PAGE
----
The healthcare mandate is what is
being held accountable in the Supreme Court in a couple of weeks because originally the 'penalty' that employers would have to pay if they didn't provide healthcare was argued as a 'penalty'; however, when 26 states challenged it, it was then deemed by the WH to be a 'tax' covered under the Interstate Commerce Act. Now that it is being challenged, with the very real possibility that they will lose that mandate, the new argument is that it now falls under the 'necessary' provision of some other law by saying that it is under the 'necessary and proper clause' to have the mandate in order for the healthcare law to work.
>>>Article I, Section 8, Clause 3:
[The Congress shall have Power] To regulate Commerce with foreign Nations, and among the several States, and with the Indian tribes;
The Commerce Clause Power is often amplified by the Necessary and Proper Clause which states this Commerce Clause power, and all of the other enumerated powers, may be implemented by the power "To make all Laws which shall be necessary and proper for carrying into Execution the foregoing Powers, and all other Powers vested by this Constitution in the Government of the United States, or in any Department or Officer thereof." The Necessary and Proper Clause is the final clause of Article I, section 8. However, the Constitution is clearer about the role of the Congress vis-a-vis interstate commerce in Article I, Section 9, Clauses 1, 5 and 6, though the interpretation of Section 8 and Section 9 could depend on the circumstances presented by specific cases.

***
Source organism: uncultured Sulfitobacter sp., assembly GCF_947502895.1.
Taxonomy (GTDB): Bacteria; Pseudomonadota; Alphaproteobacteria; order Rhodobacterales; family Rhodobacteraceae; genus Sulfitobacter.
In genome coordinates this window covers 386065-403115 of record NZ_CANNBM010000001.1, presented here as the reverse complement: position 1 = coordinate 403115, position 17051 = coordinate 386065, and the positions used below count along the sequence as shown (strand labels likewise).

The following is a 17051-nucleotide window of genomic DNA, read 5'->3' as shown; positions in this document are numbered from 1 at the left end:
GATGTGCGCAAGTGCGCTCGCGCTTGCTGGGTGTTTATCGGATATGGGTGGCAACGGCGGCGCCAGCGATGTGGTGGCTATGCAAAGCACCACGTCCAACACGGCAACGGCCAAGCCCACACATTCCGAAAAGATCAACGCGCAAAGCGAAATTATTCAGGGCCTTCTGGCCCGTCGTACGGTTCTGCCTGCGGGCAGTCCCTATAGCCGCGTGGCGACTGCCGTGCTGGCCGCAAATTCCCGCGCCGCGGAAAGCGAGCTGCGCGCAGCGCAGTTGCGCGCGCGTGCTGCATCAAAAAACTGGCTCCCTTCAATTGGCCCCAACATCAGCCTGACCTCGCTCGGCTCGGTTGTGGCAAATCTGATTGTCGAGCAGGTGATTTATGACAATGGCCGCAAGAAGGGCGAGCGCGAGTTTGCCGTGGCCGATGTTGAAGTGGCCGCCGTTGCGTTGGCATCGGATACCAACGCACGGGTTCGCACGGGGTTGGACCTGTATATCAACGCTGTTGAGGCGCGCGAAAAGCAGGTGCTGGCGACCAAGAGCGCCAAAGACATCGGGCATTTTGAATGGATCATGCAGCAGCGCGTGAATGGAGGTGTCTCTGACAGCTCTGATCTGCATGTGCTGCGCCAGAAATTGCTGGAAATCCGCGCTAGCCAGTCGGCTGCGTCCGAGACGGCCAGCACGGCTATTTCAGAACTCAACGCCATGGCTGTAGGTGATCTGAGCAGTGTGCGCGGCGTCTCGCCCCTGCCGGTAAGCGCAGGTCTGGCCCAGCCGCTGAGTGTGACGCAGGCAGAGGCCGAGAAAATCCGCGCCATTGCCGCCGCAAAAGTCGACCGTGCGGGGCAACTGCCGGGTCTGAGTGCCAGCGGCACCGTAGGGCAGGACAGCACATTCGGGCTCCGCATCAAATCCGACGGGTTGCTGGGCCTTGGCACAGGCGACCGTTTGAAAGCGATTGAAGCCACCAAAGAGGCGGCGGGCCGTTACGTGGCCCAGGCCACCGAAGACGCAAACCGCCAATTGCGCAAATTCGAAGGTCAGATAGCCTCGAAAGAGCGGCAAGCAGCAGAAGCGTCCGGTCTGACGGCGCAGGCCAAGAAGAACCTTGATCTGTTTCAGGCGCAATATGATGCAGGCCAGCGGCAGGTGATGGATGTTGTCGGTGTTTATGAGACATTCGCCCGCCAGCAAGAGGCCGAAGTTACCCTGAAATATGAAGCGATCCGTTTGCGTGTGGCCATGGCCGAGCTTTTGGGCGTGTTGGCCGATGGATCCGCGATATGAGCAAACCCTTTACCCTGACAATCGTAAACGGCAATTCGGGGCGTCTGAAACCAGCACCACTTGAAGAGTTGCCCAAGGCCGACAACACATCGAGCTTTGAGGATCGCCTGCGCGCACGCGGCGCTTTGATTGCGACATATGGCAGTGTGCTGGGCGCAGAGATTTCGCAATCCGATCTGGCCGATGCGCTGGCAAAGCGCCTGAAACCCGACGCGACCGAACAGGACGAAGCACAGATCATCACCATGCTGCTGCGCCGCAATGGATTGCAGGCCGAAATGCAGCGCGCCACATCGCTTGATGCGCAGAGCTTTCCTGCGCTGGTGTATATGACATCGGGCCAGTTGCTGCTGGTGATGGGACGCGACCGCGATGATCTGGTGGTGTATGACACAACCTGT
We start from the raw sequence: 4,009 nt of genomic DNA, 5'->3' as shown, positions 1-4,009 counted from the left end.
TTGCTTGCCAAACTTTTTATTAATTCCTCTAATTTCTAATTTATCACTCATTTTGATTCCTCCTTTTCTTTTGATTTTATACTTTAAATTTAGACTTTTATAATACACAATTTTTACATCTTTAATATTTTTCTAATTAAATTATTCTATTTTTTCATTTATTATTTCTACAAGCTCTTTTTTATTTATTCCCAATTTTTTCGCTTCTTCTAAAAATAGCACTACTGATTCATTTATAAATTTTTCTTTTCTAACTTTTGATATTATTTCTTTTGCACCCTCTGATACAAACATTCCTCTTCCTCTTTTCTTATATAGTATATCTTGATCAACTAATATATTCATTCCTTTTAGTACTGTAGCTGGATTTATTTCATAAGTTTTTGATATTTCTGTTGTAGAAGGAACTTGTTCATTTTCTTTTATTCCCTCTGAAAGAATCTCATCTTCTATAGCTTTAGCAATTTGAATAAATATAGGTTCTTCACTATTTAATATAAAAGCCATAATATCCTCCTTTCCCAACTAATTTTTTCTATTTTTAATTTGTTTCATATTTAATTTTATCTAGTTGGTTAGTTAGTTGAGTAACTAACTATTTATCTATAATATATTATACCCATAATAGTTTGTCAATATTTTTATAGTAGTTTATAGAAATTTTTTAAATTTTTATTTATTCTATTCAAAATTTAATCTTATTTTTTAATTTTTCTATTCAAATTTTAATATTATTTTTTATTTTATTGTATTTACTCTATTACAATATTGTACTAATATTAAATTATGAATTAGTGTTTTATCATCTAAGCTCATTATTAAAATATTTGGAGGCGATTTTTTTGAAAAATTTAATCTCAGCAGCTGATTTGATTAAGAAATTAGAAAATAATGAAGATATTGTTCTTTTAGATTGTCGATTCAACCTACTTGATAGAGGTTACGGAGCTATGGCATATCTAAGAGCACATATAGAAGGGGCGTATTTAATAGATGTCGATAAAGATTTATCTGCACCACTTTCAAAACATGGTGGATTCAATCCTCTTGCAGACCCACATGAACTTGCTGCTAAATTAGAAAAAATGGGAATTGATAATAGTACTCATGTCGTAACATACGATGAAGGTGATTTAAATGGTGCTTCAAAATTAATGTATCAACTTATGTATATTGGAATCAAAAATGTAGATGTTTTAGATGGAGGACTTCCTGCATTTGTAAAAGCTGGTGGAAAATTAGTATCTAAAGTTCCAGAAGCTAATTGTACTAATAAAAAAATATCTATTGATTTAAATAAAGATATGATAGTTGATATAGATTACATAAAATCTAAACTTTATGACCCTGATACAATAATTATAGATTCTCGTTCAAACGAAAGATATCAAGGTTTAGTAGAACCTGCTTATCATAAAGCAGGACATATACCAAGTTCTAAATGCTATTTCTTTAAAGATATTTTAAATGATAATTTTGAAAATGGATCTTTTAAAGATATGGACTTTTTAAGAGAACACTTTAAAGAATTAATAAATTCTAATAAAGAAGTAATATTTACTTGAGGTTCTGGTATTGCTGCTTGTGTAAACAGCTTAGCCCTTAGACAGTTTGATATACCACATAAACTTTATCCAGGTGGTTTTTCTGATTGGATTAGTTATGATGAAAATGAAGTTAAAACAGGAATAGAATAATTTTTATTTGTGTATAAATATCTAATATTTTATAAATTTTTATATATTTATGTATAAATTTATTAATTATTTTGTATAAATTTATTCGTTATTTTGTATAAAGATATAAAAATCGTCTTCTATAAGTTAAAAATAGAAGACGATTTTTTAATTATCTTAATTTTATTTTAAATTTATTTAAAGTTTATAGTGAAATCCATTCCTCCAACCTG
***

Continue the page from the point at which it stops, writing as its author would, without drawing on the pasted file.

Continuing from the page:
They are hoping that by including that clause in their argument that the Supreme Court will hold the entire healthcare law intact.
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